There seems to be a general belief that only children from a high risk background begin drinking at an early age and drink to harmful levels. This is not true. The problem is much more widespread.
Research indicates that most binge drinkers are ordinary teenagers from ordinary backgrounds, and increasingly it is young girls who are placing themselves at risk – and that risk is very high indeed.
Risky alcohol consumption contributes to a significant amount of teenage injury including falls, drownings, assaults, and of course, road trauma. It is also a major factor in teenage suicide. So what can be done?
After reviewing more than 1500 scientific books and articles to determine what works and what does not when it comes to preventing harm from risky drug use, there is strong evidence to support a number of strategies to reduce the risk for young drinkers.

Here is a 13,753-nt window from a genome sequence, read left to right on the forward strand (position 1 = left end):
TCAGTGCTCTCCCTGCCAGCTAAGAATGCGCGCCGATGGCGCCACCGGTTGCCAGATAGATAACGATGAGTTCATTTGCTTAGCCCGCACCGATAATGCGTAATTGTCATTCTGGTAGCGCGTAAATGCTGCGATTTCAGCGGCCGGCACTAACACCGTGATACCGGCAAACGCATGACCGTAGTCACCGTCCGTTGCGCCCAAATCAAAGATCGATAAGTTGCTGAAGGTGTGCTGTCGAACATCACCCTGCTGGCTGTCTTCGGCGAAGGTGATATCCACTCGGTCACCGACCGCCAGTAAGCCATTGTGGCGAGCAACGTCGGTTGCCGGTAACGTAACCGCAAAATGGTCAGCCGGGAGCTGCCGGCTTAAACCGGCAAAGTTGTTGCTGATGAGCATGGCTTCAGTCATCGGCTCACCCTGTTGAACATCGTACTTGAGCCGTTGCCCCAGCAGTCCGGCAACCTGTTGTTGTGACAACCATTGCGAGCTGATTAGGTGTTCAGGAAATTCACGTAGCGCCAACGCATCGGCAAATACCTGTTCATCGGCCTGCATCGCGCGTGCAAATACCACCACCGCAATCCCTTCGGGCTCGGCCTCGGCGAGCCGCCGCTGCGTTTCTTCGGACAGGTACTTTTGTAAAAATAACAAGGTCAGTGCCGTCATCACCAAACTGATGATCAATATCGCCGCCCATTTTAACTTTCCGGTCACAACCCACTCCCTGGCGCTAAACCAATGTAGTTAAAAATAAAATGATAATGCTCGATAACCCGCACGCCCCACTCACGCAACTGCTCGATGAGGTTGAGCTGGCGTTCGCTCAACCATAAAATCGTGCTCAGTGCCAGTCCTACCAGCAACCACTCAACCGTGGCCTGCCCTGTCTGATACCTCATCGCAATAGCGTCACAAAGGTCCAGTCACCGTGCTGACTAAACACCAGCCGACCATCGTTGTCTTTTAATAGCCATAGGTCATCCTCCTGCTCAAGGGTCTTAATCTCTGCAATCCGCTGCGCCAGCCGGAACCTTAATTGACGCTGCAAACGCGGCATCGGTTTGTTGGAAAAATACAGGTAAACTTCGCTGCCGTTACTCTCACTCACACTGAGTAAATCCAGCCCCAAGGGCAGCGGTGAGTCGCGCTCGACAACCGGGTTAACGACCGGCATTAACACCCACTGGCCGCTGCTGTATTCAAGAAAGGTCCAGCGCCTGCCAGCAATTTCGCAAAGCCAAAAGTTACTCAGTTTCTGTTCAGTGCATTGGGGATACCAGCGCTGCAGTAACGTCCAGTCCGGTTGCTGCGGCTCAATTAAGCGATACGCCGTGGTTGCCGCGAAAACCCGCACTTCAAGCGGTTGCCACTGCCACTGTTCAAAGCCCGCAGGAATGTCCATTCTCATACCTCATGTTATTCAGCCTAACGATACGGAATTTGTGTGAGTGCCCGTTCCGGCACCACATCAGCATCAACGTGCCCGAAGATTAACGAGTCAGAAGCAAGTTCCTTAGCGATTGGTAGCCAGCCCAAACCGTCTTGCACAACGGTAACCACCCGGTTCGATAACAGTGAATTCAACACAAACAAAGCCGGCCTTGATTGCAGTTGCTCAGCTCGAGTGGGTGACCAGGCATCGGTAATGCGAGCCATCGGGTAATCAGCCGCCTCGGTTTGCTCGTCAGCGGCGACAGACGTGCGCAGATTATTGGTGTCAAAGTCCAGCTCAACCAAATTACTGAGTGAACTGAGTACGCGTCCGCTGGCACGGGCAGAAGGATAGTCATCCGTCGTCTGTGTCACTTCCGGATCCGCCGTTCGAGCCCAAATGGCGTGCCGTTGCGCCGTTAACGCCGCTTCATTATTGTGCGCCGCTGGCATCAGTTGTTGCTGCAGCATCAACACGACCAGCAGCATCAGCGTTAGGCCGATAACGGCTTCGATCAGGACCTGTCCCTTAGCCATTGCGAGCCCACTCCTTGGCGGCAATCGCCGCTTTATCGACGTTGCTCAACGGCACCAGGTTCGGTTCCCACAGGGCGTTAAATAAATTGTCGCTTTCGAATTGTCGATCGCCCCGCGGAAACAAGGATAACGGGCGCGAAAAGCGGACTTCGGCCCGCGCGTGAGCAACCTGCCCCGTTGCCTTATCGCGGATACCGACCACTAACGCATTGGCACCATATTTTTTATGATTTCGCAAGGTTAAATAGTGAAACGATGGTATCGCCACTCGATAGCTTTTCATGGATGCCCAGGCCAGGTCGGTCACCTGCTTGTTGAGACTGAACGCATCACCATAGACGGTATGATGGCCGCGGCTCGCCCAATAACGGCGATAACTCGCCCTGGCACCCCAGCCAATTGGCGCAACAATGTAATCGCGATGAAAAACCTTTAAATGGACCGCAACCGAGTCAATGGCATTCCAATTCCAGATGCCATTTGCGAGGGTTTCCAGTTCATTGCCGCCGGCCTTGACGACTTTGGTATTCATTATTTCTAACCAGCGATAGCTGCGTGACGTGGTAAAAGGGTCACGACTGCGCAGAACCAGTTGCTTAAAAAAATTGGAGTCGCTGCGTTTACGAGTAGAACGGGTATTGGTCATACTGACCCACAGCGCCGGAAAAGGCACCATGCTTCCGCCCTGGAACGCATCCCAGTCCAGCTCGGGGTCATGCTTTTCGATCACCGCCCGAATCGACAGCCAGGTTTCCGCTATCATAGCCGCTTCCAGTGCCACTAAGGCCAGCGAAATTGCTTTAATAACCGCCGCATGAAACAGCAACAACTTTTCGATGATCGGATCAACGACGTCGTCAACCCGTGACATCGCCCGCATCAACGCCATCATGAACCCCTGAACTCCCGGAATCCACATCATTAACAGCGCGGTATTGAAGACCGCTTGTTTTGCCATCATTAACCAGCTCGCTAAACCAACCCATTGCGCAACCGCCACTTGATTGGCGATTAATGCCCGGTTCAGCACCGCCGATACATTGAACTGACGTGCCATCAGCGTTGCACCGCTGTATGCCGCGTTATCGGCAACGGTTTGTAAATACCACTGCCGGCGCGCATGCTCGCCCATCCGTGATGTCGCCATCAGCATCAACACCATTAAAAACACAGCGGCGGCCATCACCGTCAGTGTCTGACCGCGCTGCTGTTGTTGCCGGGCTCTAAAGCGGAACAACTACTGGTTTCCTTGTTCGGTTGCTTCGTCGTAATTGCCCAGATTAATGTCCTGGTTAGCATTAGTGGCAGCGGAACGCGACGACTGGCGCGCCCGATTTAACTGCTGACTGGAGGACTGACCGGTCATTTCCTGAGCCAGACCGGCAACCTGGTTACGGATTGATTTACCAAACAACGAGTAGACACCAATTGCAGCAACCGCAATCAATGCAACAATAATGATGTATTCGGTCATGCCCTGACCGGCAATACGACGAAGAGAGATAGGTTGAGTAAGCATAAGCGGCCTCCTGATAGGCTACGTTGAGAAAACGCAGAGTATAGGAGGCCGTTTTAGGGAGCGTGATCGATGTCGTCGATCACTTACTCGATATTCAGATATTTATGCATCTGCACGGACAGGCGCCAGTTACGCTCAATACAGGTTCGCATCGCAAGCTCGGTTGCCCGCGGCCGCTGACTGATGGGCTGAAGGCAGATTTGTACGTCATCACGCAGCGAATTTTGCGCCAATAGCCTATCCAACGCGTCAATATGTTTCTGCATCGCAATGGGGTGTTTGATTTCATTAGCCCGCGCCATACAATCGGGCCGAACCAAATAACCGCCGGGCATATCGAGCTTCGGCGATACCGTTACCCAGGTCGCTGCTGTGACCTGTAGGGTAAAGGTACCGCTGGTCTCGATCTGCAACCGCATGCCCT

Firstly, we need to provide effective drug education in the schools. Until recently, the majority of drug education programs have mimicked the US model, promoting abstinence or delayed onset of use. This approach has achieved varying levels of success, particularly in the short term, but only a few programs have been properly evaluated. We believe that drug education programs need to be based on the best available research evidence, need to be trialed with the target group (teenagers) and evaluated before being used widely in the schools.
The School Health and Harm Reduction Project (SHAHRP) , which was trialed in Perth, is one such program and it has been particularly successful. This program achieved a staggering 20 per cent reduction in alcohol consumption compared to groups that had not taken part, and a 33 per cent reduction in harm associated with their drinking. SHAHRP was successful because it recognised that kids do drink, that